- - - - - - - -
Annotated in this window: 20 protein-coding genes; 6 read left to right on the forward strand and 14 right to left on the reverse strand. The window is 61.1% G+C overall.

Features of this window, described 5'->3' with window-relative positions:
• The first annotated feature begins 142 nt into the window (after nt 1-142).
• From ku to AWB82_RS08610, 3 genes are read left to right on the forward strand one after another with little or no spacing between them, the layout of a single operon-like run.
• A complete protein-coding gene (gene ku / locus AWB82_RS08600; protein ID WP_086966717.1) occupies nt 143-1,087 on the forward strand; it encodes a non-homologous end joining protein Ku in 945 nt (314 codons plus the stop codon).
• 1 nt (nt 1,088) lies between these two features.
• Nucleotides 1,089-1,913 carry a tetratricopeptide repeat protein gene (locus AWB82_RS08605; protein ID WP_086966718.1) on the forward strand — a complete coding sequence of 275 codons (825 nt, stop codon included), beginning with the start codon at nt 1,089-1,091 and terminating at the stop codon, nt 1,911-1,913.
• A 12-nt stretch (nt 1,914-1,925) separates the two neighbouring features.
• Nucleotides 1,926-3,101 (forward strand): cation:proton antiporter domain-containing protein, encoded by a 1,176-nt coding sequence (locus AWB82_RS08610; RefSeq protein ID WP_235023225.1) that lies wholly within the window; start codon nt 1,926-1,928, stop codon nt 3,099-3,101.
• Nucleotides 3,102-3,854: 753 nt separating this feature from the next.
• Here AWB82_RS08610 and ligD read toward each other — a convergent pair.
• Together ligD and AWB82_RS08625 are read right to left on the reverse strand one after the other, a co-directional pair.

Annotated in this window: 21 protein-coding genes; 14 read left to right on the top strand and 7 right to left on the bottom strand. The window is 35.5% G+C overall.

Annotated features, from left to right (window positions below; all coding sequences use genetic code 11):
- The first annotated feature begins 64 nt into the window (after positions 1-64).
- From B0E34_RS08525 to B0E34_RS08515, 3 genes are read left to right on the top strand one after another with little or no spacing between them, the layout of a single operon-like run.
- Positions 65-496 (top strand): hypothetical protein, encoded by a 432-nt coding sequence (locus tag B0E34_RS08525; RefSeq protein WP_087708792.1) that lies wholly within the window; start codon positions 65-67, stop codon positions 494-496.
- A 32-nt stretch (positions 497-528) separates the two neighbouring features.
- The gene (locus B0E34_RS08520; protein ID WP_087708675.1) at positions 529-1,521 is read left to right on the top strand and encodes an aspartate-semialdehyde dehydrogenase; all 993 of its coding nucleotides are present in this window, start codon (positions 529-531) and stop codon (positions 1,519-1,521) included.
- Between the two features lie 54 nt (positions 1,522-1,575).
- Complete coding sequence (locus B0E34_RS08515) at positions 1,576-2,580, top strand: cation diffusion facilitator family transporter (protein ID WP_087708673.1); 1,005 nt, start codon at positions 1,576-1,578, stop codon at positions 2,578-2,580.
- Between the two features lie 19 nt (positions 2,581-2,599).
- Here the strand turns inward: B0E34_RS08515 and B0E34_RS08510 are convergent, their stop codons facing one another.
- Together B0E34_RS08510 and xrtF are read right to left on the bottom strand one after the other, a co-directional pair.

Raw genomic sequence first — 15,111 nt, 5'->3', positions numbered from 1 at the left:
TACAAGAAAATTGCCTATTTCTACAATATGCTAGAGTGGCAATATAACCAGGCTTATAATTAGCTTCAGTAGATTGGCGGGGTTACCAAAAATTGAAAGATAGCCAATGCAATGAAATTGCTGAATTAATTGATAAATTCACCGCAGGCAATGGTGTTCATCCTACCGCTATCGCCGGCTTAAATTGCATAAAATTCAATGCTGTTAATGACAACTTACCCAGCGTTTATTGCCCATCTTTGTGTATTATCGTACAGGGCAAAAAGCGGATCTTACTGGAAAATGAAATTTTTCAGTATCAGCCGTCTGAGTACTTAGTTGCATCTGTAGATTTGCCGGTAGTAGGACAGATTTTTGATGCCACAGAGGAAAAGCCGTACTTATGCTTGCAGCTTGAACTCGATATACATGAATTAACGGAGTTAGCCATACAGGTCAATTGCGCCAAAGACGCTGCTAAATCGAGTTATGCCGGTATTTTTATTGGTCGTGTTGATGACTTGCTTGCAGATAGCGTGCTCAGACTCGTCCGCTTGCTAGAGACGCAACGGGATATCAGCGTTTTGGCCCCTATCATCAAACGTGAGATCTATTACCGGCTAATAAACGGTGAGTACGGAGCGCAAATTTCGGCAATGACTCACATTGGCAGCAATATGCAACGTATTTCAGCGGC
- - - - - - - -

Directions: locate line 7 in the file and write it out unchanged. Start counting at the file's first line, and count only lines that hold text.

• Nucleotides 1,089-1,913 carry a tetratricopeptide repeat protein gene (locus AWB82_RS08605; protein ID WP_086966718.1) on the forward strand — a complete coding sequence of 275 codons (825 nt, stop codon included), beginning with the start codon at nt 1,089-1,091 and terminating at the stop codon, nt 1,911-1,913.